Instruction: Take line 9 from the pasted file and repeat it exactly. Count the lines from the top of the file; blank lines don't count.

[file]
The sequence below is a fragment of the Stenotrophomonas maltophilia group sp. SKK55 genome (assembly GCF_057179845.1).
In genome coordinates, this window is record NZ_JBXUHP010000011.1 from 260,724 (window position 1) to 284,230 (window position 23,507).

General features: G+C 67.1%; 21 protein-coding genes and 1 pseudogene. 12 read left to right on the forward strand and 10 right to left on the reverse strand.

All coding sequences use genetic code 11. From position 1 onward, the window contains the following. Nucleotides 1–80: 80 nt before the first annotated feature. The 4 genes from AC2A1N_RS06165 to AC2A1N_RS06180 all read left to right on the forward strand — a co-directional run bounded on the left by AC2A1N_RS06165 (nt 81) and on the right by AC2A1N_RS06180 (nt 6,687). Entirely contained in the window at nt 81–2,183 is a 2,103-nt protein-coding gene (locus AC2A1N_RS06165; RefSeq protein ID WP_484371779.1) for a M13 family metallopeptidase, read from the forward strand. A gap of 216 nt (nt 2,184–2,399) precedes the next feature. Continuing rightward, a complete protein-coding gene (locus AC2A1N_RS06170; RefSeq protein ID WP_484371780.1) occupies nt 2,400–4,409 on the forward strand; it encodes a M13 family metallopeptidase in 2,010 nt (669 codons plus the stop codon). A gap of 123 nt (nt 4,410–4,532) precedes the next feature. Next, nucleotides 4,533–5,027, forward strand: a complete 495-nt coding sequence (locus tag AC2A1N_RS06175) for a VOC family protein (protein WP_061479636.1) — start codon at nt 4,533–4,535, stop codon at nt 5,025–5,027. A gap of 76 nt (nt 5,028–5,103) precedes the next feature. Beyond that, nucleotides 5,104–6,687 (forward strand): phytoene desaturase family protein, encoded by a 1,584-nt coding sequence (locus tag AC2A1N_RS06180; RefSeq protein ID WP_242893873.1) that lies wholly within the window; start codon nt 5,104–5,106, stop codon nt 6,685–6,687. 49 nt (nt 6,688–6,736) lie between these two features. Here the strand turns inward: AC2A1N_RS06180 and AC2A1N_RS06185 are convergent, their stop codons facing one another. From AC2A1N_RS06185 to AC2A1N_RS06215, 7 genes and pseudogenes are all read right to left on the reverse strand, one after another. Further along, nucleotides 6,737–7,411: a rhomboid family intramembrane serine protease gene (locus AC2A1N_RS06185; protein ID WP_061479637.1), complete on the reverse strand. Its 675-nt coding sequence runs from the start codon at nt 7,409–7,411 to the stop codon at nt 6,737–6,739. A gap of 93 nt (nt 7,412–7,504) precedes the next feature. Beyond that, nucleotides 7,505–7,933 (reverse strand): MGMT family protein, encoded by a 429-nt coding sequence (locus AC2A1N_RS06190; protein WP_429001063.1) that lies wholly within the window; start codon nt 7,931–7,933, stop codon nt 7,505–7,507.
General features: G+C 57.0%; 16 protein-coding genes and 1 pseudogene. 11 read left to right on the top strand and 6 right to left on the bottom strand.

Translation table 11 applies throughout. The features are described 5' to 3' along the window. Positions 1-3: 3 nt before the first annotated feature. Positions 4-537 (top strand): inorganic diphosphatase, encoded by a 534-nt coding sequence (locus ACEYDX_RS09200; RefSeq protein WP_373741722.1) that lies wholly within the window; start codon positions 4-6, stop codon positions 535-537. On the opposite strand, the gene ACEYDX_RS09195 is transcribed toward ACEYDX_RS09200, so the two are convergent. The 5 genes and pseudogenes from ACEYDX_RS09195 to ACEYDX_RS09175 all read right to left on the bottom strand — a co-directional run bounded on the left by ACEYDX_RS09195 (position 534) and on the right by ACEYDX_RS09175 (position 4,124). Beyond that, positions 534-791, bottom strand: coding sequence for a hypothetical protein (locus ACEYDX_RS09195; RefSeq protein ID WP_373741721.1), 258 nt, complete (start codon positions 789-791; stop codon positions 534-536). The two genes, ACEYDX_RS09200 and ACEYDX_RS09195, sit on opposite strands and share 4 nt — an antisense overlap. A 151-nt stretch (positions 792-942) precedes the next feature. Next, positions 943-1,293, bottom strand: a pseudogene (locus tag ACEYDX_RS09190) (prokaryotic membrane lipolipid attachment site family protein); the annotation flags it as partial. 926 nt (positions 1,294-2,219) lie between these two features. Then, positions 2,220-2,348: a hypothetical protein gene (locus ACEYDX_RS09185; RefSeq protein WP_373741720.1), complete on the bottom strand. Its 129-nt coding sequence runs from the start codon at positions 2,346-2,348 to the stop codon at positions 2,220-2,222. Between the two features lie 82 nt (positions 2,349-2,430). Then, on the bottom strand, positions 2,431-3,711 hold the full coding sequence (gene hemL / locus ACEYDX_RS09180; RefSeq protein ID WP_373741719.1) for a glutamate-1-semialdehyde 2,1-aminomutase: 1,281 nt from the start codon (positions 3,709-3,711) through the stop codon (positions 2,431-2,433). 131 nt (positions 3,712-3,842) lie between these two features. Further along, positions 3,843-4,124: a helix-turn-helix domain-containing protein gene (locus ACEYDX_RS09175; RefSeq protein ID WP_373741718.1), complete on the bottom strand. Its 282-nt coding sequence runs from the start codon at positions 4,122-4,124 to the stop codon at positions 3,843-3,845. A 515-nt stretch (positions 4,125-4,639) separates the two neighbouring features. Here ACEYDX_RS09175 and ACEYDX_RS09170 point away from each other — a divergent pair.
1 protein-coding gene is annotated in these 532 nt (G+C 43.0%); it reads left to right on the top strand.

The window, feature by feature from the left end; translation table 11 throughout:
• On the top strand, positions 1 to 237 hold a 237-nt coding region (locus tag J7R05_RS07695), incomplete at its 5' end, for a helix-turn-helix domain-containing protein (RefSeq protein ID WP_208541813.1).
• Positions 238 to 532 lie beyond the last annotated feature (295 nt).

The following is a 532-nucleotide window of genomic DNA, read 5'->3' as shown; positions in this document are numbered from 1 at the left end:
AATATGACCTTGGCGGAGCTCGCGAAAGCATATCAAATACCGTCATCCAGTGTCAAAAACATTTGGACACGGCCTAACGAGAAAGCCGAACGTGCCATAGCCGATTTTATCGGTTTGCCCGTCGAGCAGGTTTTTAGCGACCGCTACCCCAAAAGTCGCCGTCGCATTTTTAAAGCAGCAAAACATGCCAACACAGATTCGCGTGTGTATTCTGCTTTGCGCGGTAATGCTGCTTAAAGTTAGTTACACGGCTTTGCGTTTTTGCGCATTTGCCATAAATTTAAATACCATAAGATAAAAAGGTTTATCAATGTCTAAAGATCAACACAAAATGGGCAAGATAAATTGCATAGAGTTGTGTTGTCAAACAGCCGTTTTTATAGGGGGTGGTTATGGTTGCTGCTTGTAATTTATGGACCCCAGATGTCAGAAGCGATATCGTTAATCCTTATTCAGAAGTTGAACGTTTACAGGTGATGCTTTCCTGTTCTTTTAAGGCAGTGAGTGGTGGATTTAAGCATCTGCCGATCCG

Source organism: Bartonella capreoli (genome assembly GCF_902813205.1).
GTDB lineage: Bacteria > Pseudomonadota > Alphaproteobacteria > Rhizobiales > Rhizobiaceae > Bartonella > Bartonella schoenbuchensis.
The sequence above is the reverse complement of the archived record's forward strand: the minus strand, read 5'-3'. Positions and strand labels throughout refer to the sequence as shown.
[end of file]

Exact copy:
• On the top strand, positions 1 to 237 hold a 237-nt coding region (locus tag J7R05_RS07695), incomplete at its 5' end, for a helix-turn-helix domain-containing protein (RefSeq protein ID WP_208541813.1).